I. In Focus This Week
The House (and the Senate) shall come to order
Legislators head back to work in statehouses across the country
By M. Mindy Moretti
From Capitol Hill in Washington, D.C. to Springfield, Missouri, many federal and state legislators headed back to work this week with the legislatures in all states (and the District of Columbia) but Louisiana being at work by the first week in February.
With the 2017 legislative season just kicking off, it’s hard to say what will be the hot topics for this “off-year” but some of the already filed or pre-filed legislation covers everything from early voting to automatic voter registration to vote-by-mail. Given the change in many statehouses, it looks to be a very busy legislative year.
And even though many folks are trying to forget 2016, a lot of elections-administration legislation made it’s way through statehouses and The Canvass, the monthly newsletter from the National Conference of State Legislatures has a great round up of all it.
Here is a quick round up of some of the bills we’ve already seen filed/pre-filed at the state level.
Although it’s just early days, so far early voting seems to be getting the most attention. Bills have been pre-filed, or legislators have stated their intentions to file early voting legislation in Alabama, Connecticut, and South Carolina which would allow those states to have early voting and in Wisconsin, Assembly Speaker Robin Vos has said he would like to see changes to the state’s existing early voting law. Currently 37 states and the District of Columbia allow some form of early voting.
Automatic voter registration is making waves in statehouses across the country. So far legislation has been filed/pre-filed to allow for automatic registration in Georgia, Florida, Missouri, Texas and Washington.
Washington’s proposal comes from Secretary of State Kim Wyman and is supported by county election leaders. The proposed legislation would make it possible for elections officials to check the citizenship of people registering to vote in Washington. The proposal would tie-in with the state finally adopting REAL ID — Washington is one of only three states that has not made a move to comply with the REAL ID Act. The package also includes a plan for automatic voter registration of those who provide documentation of citizenship, with an opt-out provision.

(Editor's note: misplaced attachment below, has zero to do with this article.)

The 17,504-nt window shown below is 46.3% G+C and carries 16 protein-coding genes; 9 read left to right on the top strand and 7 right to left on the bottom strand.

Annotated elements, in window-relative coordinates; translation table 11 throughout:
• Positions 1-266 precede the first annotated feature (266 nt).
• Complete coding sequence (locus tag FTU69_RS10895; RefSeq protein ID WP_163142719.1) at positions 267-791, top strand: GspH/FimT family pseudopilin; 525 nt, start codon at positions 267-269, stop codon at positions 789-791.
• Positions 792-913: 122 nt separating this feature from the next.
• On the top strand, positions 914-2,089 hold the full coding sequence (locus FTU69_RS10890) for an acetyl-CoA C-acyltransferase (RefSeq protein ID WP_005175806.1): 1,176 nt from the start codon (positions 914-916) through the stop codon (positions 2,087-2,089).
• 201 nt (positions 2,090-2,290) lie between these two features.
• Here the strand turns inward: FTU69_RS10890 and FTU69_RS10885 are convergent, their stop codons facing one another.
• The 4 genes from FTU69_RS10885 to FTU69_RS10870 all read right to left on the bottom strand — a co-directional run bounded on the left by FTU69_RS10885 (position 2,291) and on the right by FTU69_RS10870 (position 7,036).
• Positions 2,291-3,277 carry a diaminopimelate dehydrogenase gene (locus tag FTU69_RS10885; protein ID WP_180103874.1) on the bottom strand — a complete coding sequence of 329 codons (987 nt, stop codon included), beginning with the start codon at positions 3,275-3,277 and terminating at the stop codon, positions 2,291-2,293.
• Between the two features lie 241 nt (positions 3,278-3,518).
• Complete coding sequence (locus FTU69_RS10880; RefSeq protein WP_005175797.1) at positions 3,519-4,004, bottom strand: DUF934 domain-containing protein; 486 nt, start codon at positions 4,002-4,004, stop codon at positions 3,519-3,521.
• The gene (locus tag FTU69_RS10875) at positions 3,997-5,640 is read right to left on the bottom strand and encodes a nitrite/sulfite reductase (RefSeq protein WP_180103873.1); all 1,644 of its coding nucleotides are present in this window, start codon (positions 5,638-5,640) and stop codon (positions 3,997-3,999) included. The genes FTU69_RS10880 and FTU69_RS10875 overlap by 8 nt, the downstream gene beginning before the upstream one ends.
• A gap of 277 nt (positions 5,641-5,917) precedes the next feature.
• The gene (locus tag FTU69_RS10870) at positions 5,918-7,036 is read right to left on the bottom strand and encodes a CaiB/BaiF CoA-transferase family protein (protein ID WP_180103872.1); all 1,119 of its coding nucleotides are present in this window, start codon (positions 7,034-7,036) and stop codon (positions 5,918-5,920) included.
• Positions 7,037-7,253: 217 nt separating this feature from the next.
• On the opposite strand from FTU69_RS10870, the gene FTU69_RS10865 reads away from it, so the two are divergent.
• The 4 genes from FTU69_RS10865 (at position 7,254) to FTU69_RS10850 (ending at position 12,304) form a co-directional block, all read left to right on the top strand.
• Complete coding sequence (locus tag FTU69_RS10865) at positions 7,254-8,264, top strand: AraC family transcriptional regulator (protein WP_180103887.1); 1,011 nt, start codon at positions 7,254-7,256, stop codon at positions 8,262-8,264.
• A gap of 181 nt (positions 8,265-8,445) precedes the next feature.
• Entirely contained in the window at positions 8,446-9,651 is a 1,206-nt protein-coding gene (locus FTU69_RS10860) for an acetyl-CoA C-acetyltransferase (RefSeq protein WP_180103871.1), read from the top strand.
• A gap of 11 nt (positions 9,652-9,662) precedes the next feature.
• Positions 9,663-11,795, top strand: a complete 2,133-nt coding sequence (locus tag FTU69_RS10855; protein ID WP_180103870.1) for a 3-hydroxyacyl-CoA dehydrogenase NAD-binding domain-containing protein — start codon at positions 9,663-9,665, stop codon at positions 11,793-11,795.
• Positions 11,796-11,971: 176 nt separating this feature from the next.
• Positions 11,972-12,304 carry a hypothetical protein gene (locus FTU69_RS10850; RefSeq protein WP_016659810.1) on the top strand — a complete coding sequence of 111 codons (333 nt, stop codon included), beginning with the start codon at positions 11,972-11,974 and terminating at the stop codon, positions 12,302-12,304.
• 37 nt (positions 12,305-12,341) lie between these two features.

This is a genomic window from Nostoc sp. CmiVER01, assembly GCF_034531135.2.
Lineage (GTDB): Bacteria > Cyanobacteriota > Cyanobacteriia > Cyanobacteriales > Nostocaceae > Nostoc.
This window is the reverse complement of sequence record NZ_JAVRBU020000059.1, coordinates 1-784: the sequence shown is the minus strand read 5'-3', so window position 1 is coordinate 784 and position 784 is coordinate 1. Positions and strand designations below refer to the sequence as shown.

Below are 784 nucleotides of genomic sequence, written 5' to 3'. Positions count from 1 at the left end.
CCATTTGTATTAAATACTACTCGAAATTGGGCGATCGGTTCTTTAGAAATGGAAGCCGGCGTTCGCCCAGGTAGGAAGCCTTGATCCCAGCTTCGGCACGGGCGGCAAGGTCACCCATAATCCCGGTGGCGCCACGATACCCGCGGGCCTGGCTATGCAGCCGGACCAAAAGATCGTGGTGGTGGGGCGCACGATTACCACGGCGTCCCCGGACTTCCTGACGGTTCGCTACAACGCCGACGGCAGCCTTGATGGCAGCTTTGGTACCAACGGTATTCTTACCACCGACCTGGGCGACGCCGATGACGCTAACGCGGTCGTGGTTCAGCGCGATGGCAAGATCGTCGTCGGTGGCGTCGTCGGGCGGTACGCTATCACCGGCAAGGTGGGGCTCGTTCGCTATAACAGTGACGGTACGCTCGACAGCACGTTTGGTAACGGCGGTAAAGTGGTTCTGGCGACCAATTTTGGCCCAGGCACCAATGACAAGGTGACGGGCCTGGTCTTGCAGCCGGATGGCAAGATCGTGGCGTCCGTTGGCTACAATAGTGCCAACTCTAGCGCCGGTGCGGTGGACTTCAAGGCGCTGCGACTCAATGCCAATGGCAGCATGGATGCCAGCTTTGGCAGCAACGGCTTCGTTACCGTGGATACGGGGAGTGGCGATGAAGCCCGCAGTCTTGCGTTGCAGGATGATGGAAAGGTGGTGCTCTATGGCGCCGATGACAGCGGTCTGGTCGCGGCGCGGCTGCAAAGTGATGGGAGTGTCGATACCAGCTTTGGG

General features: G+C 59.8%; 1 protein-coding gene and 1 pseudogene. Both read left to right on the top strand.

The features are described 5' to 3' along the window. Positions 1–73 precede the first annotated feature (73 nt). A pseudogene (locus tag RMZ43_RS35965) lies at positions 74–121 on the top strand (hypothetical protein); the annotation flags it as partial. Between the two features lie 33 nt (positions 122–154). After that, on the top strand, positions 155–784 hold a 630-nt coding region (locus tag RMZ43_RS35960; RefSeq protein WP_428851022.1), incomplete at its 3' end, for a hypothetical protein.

Turning the calendar to a new year doesn’t mean we’ll stop talking about ballot selfies — every election geeks “favorite” topic. Although Tennessee’s attorney general has ruled that the state’s ballot selfie ban is in fact legal, a Memphis legislator has announced his intentions to introduce legislation making them legal. And in Florida, State Sen. Frank Artiles has introduced a bill (SB 224) that would make it a first-degree misdemeanor, punishable by 1 year in jail and/or a $1,000 fine if a voter takes a ballot selfie.
Elements of vote-by-mail are also already on the agenda in some states. In Wyoming, a bill has been introduced that would give county clerks more time to count mail ballots. In Utah, Rep. Craig Hall (R-West Valley City) has said he will introduce legislation that will repeal the state’s new universal vote-by-mail system. In other Utah vote-by-mail news, Sen. Daniel Thatcher (R-West Valley City) has plans to introduce legislation that will allow county clerks to set up additional polling places in the days leading up to an election if fewer mailed ballots are being returned than expected. In Florida, Rep. Janet Cruz (D-Tampa) has filed legislation that will allow voters to fix mismatching signatures on their vote-by-mail ballots so they can be counted.
In Virginia, Senate Majority Leader Thomas K. Norment Jr. announced his plans to introduce a constitutional amendment to automatically restore voting rights for some nonviolent felons, create new barriers for others, and strip future governors of the power to restore political rights. Under the amendment, violent felons would be permanently barred from voting. At the same time, De. Greg
Also Del. Mark Cole (R-Fredericksburg), GOP chairman of the House of Delegates elections committee has pre-filed a bill that would add stricter paperwork and reporting requirements for NGOs that conduct third-party voter registration events.
In odds-and-ends, two legislators in Oregon have filed a proposed constitutional amendment that would require all of the state’s 2.5 million voters to re-register within two years and provide proof-of-citizenship to re-register. In Georgia, legislators will consider changing how the Bibb County elections board members are chosen. In Utah, one legislator wants voters to decide if their information may be sold or not. In Texas, in addition to automatic voter registration several other bills have been pre-filed on pre-registration for 15-year-olds and voter ID.
And finally, legislators in New Hampshire are anticipating so much election administration related legislation that during the Senate’s organizing week, they voted to create a new legislative committee to deal specifically with election-related legislation.
This is of course not a complete round up of every piece of election administration legislation that has been filed/pre-filed and we know that there will be a lot more to come, so check back each week and also sign up for NCSL’s The Canvass!
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